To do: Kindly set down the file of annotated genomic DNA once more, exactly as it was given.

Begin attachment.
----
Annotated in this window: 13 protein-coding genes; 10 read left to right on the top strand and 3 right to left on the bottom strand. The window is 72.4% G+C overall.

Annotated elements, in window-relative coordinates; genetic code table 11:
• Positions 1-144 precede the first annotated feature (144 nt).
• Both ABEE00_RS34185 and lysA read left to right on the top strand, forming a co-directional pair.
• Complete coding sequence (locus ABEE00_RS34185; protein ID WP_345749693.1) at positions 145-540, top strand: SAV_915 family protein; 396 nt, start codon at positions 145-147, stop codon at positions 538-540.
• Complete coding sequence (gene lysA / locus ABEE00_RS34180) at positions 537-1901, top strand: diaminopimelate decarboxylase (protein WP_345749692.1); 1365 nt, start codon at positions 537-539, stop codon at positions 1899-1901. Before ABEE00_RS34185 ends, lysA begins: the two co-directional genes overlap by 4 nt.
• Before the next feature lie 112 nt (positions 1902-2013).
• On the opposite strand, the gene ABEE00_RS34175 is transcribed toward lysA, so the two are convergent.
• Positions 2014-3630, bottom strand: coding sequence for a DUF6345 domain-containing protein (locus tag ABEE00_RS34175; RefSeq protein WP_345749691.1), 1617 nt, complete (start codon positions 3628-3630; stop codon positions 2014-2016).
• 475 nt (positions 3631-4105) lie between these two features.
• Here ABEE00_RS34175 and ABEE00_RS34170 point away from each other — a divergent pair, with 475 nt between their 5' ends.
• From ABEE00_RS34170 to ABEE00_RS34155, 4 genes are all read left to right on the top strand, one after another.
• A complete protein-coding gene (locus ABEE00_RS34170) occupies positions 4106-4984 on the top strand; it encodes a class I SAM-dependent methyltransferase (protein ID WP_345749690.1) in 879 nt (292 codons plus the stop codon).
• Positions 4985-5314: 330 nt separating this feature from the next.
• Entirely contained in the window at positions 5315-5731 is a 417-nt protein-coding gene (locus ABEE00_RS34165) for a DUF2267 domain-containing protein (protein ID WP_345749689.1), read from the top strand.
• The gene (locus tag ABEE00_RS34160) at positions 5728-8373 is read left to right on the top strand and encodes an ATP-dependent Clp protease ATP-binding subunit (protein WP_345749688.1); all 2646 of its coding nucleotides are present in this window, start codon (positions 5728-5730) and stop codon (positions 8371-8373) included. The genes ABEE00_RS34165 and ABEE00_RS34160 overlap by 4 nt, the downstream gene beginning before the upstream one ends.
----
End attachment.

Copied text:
Annotated in this window: 13 protein-coding genes; 10 read left to right on the top strand and 3 right to left on the bottom strand. The window is 72.4% G+C overall.

Annotated elements, in window-relative coordinates; genetic code table 11:
• Positions 1-144 precede the first annotated feature (144 nt).
• Both ABEE00_RS34185 and lysA read left to right on the top strand, forming a co-directional pair.
• Complete coding sequence (locus ABEE00_RS34185; protein ID WP_345749693.1) at positions 145-540, top strand: SAV_915 family protein; 396 nt, start codon at positions 145-147, stop codon at positions 538-540.
• Complete coding sequence (gene lysA / locus ABEE00_RS34180) at positions 537-1901, top strand: diaminopimelate decarboxylase (protein WP_345749692.1); 1365 nt, start codon at positions 537-539, stop codon at positions 1899-1901. Before ABEE00_RS34185 ends, lysA begins: the two co-directional genes overlap by 4 nt.
• Before the next feature lie 112 nt (positions 1902-2013).
• On the opposite strand, the gene ABEE00_RS34175 is transcribed toward lysA, so the two are convergent.
• Positions 2014-3630, bottom strand: coding sequence for a DUF6345 domain-containing protein (locus tag ABEE00_RS34175; RefSeq protein WP_345749691.1), 1617 nt, complete (start codon positions 3628-3630; stop codon positions 2014-2016).
• 475 nt (positions 3631-4105) lie between these two features.
• Here ABEE00_RS34175 and ABEE00_RS34170 point away from each other — a divergent pair, with 475 nt between their 5' ends.
• From ABEE00_RS34170 to ABEE00_RS34155, 4 genes are all read left to right on the top strand, one after another.
• A complete protein-coding gene (locus ABEE00_RS34170) occupies positions 4106-4984 on the top strand; it encodes a class I SAM-dependent methyltransferase (protein ID WP_345749690.1) in 879 nt (292 codons plus the stop codon).
• Positions 4985-5314: 330 nt separating this feature from the next.
• Entirely contained in the window at positions 5315-5731 is a 417-nt protein-coding gene (locus ABEE00_RS34165) for a DUF2267 domain-containing protein (protein ID WP_345749689.1), read from the top strand.
• The gene (locus tag ABEE00_RS34160) at positions 5728-8373 is read left to right on the top strand and encodes an ATP-dependent Clp protease ATP-binding subunit (protein WP_345749688.1); all 2646 of its coding nucleotides are present in this window, start codon (positions 5728-5730) and stop codon (positions 8371-8373) included. The genes ABEE00_RS34165 and ABEE00_RS34160 overlap by 4 nt, the downstream gene beginning before the upstream one ends.